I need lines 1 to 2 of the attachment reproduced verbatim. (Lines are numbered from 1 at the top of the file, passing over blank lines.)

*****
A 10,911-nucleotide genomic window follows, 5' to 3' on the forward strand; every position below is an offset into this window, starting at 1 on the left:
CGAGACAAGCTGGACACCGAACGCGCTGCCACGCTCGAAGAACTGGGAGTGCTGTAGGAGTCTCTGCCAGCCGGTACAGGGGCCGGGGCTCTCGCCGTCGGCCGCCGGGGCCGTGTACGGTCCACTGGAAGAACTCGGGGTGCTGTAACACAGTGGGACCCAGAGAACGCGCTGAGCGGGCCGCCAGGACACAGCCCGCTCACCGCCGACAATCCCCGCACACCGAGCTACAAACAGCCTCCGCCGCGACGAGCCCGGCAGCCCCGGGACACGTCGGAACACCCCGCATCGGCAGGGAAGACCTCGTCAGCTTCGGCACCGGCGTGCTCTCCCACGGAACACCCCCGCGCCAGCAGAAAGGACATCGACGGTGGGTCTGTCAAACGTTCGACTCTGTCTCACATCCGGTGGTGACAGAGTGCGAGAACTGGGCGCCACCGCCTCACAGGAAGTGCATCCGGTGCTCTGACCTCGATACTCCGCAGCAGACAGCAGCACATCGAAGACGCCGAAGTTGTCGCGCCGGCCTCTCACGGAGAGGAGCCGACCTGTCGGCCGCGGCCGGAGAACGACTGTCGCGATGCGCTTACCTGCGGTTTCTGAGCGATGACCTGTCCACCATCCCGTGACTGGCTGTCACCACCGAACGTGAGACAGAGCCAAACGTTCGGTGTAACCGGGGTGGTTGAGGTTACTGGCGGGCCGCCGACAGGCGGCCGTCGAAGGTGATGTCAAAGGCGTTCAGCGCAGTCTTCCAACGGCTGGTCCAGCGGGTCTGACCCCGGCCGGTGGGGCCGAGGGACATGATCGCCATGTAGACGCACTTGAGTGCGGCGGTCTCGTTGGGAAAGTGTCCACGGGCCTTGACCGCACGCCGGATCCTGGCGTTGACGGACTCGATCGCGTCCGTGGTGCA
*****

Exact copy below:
A 10,911-nucleotide genomic window follows, 5' to 3' on the forward strand; every position below is an offset into this window, starting at 1 on the left:
CGAGACAAGCTGGACACCGAACGCGCTGCCACGCTCGAAGAACTGGGAGTGCTGTAGGAGTCTCTGCCAGCCGGTACAGGGGCCGGGGCTCTCGCCGTCGGCCGCCGGGGCCGTGTACGGTCCACTGGAAGAACTCGGGGTGCTGTAACACAGTGGGACCCAGAGAACGCGCTGAGCGGGCCGCCAGGACACAGCCCGCTCACCGCCGACAATCCCCGCACACCGAGCTACAAACAGCCTCCGCCGCGACGAGCCCGGCAGCCCCGGGACACGTCGGAACACCCCGCATCGGCAGGGAAGACCTCGTCAGCTTCGGCACCGGCGTGCTCTCCCACGGAACACCCCCGCGCCAGCAGAAAGGACATCGACGGTGGGTCTGTCAAACGTTCGACTCTGTCTCACATCCGGTGGTGACAGAGTGCGAGAACTGGGCGCCACCGCCTCACAGGAAGTGCATCCGGTGCTCTGACCTCGATACTCCGCAGCAGACAGCAGCACATCGAAGACGCCGAAGTTGTCGCGCCGGCCTCTCACGGAGAGGAGCCGACCTGTCGGCCGCGGCCGGAGAACGACTGTCGCGATGCGCTTACCTGCGGTTTCTGAGCGATGACCTGTCCACCATCCCGTGACTGGCTGTCACCACCGAACGTGAGACAGAGCCAAACGTTCGGTGTAACCGGGGTGGTTGAGGTTACTGGCGGGCCGCCGACAGGCGGCCGTCGAAGGTGATGTCAAAGGCGTTCAGCGCAGTCTTCCAACGGCTGGTCCAGCGGGTCTGACCCCGGCCGGTGGGGCCGAGGGACATGATCGCCATGTAGACGCACTTGAGTGCGGCGGTCTCGTTGGGAAAGTGTCCACGGGCCTTGACCGCACGCCGGATCCTGGCGTTGACGGACTCGATCGCGTCCGTGGTGCA